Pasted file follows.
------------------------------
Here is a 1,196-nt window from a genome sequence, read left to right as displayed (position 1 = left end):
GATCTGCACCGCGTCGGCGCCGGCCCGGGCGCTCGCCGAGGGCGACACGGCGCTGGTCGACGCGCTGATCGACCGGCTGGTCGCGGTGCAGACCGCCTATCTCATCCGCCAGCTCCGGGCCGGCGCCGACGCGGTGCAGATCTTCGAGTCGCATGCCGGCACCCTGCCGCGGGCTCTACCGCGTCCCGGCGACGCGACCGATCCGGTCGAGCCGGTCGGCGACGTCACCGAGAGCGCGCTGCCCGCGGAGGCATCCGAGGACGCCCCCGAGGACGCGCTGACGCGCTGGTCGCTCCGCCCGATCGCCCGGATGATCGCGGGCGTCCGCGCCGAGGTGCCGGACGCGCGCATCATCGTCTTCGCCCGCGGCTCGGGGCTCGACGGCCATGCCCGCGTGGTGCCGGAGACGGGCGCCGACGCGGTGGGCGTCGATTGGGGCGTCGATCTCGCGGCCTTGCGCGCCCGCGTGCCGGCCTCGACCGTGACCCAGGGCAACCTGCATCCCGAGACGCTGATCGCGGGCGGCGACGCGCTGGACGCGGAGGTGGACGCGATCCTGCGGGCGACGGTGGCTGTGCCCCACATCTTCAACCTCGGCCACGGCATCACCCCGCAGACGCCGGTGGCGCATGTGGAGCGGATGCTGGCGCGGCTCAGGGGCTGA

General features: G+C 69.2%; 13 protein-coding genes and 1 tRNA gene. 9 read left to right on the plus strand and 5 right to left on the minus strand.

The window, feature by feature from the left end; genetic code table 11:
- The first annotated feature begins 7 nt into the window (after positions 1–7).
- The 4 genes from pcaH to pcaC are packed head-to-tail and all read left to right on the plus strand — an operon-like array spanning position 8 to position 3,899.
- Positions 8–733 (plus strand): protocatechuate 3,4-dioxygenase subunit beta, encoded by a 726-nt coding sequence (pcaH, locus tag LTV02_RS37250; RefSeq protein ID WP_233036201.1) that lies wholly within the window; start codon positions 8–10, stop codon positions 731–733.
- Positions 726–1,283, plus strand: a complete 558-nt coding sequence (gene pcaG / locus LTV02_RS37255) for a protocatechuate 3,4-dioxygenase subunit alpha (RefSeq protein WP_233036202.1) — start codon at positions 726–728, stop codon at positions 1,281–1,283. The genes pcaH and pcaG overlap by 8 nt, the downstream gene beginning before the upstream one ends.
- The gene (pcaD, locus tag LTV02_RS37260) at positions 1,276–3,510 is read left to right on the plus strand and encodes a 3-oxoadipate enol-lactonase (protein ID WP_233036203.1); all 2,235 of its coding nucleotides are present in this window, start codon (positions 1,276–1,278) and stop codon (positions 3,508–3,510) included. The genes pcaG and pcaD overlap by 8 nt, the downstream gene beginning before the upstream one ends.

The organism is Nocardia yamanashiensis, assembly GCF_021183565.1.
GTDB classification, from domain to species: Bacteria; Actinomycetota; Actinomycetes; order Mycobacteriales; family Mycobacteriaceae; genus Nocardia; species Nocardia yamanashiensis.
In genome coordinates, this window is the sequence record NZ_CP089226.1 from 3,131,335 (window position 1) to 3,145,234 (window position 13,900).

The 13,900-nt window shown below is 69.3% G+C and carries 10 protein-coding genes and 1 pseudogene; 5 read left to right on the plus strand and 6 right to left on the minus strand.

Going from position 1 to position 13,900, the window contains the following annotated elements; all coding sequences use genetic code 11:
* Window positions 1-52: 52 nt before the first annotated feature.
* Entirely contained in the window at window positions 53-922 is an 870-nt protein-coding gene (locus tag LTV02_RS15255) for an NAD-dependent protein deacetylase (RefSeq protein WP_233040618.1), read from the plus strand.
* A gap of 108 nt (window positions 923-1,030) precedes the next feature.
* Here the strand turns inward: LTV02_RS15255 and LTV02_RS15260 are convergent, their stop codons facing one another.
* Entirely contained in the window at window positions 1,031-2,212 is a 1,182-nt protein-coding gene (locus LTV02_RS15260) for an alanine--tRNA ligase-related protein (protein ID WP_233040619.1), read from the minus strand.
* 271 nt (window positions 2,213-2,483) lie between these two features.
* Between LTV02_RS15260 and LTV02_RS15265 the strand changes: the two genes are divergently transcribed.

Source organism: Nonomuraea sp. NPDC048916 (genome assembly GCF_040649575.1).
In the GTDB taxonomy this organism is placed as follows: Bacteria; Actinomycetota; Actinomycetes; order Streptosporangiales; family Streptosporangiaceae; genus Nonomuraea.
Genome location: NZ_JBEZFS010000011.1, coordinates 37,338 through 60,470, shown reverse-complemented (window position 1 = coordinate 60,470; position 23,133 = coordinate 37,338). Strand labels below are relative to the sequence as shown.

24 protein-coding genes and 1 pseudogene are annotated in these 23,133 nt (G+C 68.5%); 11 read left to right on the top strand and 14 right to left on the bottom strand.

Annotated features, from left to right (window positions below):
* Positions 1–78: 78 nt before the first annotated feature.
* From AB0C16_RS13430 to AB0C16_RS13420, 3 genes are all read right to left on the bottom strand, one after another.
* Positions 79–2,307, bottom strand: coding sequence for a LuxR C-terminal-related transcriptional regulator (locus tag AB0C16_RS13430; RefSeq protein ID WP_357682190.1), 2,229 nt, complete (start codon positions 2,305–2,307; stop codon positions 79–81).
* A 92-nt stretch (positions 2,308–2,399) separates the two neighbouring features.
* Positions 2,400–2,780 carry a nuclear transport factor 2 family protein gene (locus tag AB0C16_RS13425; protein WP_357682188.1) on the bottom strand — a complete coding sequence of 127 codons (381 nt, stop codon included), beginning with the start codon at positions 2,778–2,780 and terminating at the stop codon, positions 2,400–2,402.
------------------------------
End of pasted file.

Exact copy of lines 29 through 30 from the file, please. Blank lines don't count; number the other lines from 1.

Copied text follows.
* Positions 79–2,307, bottom strand: coding sequence for a LuxR C-terminal-related transcriptional regulator (locus tag AB0C16_RS13430; RefSeq protein ID WP_357682190.1), 2,229 nt, complete (start codon positions 2,305–2,307; stop codon positions 79–81).
* A 92-nt stretch (positions 2,308–2,399) separates the two neighbouring features.